Brink Lindsey demolishes AEI President Arthur Brooks's new book:

Brooks' book isn't about policy; it's about ideology and how to engage in politics. And it is, I'm sorry to say, a thoroughly wrongheaded way to approach these questions. The attempt to turn economic policy disputes into a populist cultural crusade rests on deep-seated confusion about the nature of those disputes and how best to effect constructive policy change. Brooks’ key move is to cast our “free enterprise system” as an instance of American exceptionalism in contrast to the social democracy of Europe and other advanced nations. Thus, economic policy becomes fodder for cultural politics: Supporters of free markets are defending a unique and precious American heritage, while members of the “30 percent coalition” have thrown in with the foreigners worst of all, with effete, decadent Europeans.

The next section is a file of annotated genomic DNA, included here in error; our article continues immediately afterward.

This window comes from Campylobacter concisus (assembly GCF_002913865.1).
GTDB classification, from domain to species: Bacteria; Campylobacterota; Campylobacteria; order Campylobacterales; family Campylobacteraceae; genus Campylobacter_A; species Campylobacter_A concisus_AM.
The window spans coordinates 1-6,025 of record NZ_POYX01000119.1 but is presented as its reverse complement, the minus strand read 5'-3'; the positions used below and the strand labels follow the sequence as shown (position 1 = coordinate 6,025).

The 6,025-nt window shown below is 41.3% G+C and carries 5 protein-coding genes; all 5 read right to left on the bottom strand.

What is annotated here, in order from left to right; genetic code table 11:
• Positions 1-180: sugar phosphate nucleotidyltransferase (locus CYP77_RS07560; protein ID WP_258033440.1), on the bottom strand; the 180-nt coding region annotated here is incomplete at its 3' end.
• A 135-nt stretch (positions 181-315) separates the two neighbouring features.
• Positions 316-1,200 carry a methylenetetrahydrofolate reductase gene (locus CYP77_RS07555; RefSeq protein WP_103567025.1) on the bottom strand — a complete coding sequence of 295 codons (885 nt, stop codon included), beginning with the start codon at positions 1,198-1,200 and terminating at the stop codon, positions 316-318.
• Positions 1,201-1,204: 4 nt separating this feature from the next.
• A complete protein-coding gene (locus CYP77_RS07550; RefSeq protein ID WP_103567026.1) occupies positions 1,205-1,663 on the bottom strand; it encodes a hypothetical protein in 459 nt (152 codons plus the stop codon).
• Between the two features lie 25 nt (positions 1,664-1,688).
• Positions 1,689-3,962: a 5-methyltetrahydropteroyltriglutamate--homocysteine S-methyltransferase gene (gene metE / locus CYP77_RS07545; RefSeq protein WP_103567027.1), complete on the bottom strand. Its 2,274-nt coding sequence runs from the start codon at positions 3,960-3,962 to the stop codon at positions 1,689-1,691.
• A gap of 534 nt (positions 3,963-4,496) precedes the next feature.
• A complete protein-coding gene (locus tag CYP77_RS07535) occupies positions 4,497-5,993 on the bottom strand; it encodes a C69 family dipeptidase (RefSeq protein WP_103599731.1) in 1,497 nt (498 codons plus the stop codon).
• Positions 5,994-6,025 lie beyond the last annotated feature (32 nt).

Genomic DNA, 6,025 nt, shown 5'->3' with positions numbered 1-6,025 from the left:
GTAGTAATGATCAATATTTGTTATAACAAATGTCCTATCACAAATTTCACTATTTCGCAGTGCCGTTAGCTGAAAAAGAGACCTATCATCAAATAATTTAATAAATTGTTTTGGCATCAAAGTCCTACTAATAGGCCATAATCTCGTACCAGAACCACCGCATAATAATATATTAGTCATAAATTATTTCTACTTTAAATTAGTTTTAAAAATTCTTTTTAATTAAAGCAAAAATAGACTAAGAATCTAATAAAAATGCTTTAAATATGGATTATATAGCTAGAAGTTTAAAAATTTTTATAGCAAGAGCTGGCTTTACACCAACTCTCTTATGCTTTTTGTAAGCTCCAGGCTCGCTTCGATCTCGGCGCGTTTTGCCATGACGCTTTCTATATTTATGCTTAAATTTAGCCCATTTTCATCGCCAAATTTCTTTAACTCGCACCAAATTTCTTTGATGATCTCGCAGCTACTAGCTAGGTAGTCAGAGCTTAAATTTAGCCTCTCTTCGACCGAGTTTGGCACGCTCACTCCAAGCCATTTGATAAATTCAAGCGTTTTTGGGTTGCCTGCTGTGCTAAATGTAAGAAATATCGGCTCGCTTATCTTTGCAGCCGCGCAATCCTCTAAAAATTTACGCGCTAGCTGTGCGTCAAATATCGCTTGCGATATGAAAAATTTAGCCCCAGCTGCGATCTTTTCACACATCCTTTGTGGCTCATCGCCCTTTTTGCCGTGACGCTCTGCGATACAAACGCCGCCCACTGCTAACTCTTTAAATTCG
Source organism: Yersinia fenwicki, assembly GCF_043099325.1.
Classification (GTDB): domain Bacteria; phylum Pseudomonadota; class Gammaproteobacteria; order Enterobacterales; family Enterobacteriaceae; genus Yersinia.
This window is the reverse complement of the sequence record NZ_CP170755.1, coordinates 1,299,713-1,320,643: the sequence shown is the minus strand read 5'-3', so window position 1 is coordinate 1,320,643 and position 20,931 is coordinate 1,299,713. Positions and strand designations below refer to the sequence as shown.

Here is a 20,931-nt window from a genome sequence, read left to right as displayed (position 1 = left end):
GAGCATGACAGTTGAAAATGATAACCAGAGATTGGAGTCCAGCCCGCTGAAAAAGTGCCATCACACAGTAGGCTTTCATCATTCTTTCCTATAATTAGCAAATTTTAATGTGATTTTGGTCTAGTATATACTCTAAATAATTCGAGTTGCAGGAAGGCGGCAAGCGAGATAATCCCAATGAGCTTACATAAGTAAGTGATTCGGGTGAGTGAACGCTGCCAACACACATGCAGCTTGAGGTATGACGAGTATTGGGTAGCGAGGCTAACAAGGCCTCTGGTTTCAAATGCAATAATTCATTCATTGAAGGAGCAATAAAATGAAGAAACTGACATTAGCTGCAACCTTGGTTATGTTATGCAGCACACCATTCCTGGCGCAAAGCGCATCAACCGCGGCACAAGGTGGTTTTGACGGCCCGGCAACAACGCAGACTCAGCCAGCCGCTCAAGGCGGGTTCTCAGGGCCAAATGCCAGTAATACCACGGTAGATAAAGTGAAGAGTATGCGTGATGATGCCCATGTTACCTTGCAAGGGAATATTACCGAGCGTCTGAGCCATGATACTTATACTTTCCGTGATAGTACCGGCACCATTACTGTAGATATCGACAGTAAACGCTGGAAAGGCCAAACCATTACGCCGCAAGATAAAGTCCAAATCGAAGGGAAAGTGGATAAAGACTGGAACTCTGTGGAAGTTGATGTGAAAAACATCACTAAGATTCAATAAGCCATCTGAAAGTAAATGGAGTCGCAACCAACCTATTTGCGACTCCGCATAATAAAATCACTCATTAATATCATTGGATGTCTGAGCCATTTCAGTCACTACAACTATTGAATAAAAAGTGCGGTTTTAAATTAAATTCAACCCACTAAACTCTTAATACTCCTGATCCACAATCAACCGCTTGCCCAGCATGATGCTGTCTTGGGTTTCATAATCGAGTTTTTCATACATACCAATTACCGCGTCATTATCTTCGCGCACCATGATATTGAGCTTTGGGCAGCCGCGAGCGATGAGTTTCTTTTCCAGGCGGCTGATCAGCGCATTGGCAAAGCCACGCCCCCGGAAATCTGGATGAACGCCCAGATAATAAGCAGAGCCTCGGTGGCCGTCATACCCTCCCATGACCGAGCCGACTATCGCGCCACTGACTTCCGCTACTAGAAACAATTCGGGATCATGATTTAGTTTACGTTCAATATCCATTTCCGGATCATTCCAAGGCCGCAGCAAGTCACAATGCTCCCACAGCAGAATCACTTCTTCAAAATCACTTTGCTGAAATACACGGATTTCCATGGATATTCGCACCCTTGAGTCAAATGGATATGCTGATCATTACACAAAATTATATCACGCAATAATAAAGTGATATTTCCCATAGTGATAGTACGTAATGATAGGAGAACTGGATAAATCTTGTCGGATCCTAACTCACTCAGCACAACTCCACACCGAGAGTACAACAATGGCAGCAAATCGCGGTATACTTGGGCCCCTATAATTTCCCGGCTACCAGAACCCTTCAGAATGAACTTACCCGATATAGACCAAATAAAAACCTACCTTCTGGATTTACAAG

Why this is utterly off-base:

Plenty of European countries have markets about as free as those in the land of the free. Look at the ratings provided by the annual Economic Freedom of the World report, co-published by the Cato Institute. On four broad categories of economic freedom legal structure and security of property rights; access to sound money; freedom to trade internationally; and regulation the United States was slightly “freer” than Sweden, the United Kingdom, Austria, Finland, and Switzerland. Meanwhile, Ireland, the Netherlands and, by a wide margin, Denmark were found to have freer markets. Note that the two highest scorers have two of the biggest welfare states in the world which just goes to show that blurring issues of regulation and redistribution, as Brooks tries to do, leads to intellectual confusion.

I think what Arthur is doing is trying to reset to the 1980s as if the 1990s and the 2000s had never happened. This is a classic piece of abstract ideology, not political engagement with reality.

We want to hear what you think about this article. Submit a letter to the editor or write to letters@theatlantic.com.